Clinical Orthopaedics and Related Research®

, Volume 471, Issue 2, pp 672–679

How Should Unmatched Orthopaedic Surgery Applicants Proceed?

  • Nirav H. Amin
  • Andre M. Jakoi
  • Douglas L. Cerynik
  • Neil S. Kumar
  • Norman Johanson
Clinical Research

DOI: 10.1007/s11999-012-2471-8

Cite this article as:
Amin, N.H., Jakoi, A.M., Cerynik, D.L. et al. Clin Orthop Relat Res (2013) 471: 672. doi:10.1007/s11999-012-2471-8

Abstract

Background

Obtaining an orthopaedic surgery residency is competitive. Advisors must understand what factors may help unmatched candidates reapply successfully.

Questions/purposes

We determined (1) the attitude of leaders of orthopaedic surgery residency programs toward interviewing unmatched students; (2) whether a surgical internship or a research year is preferred in considering reapplicants; (3) the importance of United States Medical Licensing Examination (USMLE) scores, recommendations, and Alpha Omega Alpha (AOA) membership; and (4) whether academic and nonacademic programs evaluate reapplicants differently.

Methods

We sent an anonymous 19-question survey to 151 Accreditation Council for Graduate Medical Education (ACGME)-accredited orthopaedic surgery residency programs in five waves, 1 week apart (December 5, 2009–January 5, 2010). Investigators were blinded to the respondents’ identities.

Results

Ninety-one of the 151 programs (60%) responded. Sixty-eight of the 91 programs (75%) stated they rarely accept unmatched applicants. Sixty-eight programs (75%) agreed an unmatched applicant should do a surgery internship for 1 year. Of the 36 programs that recommended a research year, 32 were academic programs. Academic programs were more likely than nonacademic programs to view as important new recommendations (85% versus 67%), minimum scores of 220 on Step I (67% versus 49%) and Step II (64% versus 36%), and AOA membership (85% versus 67%).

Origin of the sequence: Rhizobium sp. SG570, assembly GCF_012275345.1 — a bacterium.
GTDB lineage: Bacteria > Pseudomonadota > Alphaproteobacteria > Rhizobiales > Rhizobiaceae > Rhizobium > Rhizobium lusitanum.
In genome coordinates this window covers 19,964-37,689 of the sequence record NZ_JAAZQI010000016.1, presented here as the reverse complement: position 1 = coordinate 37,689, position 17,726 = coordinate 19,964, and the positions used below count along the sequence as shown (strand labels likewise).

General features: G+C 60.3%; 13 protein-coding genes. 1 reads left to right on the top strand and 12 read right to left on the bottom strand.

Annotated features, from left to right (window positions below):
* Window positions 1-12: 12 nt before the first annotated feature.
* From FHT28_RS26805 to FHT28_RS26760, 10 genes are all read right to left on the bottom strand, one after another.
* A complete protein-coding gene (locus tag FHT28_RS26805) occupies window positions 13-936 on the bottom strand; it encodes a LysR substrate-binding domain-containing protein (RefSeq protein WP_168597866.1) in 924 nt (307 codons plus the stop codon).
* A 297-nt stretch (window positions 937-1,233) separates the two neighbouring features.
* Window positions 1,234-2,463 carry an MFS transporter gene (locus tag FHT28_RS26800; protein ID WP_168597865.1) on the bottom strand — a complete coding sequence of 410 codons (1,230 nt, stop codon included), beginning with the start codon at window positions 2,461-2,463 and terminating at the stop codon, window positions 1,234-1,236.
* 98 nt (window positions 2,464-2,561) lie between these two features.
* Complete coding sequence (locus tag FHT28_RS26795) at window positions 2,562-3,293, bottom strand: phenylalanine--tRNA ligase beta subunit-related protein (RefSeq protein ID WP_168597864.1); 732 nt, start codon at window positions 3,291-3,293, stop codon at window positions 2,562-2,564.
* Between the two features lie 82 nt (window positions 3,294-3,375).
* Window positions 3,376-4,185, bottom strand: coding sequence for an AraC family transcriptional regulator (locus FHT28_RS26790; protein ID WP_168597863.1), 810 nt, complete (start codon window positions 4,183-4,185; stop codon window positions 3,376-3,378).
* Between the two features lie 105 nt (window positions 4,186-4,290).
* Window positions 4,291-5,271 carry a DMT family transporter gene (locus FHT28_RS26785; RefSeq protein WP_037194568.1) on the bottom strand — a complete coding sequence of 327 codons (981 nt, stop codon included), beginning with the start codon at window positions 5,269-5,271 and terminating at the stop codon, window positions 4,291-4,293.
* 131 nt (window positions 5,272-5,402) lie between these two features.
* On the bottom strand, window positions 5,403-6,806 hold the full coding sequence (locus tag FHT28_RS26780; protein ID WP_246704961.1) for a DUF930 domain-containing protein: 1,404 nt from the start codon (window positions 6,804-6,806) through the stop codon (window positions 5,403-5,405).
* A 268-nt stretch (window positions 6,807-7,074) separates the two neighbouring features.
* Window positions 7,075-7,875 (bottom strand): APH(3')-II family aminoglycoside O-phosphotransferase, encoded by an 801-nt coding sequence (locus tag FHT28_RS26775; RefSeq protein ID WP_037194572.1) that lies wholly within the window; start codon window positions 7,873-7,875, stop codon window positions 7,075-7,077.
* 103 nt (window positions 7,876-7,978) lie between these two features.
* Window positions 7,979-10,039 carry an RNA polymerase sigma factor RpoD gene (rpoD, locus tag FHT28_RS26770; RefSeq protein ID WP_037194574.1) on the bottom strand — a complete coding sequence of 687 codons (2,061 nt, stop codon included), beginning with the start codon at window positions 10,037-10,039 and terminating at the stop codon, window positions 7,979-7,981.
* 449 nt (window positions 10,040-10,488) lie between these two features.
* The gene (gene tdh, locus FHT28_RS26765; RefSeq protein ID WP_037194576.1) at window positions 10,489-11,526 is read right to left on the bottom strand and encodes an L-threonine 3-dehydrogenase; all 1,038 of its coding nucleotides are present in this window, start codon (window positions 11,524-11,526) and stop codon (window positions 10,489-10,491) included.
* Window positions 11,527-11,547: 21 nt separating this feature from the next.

Conclusions

By completing a surgical internship, unmatched students may increase their chances of matching. Students considering academic programs should ensure their academic record meets certain benchmarks and may consider a research year but risk limiting their acceptance to academic programs.

Copyright information

© The Association of Bone and Joint Surgeons® 2012

Authors and Affiliations

  • Nirav H. Amin
    • 1
  • Andre M. Jakoi
    • 1
  • Douglas L. Cerynik
    • 1
  • Neil S. Kumar
    • 1
  • Norman Johanson
    • 1
  1. 1.Department of Orthopaedic SurgeryDrexel University College of MedicinePhiladelphiaUSA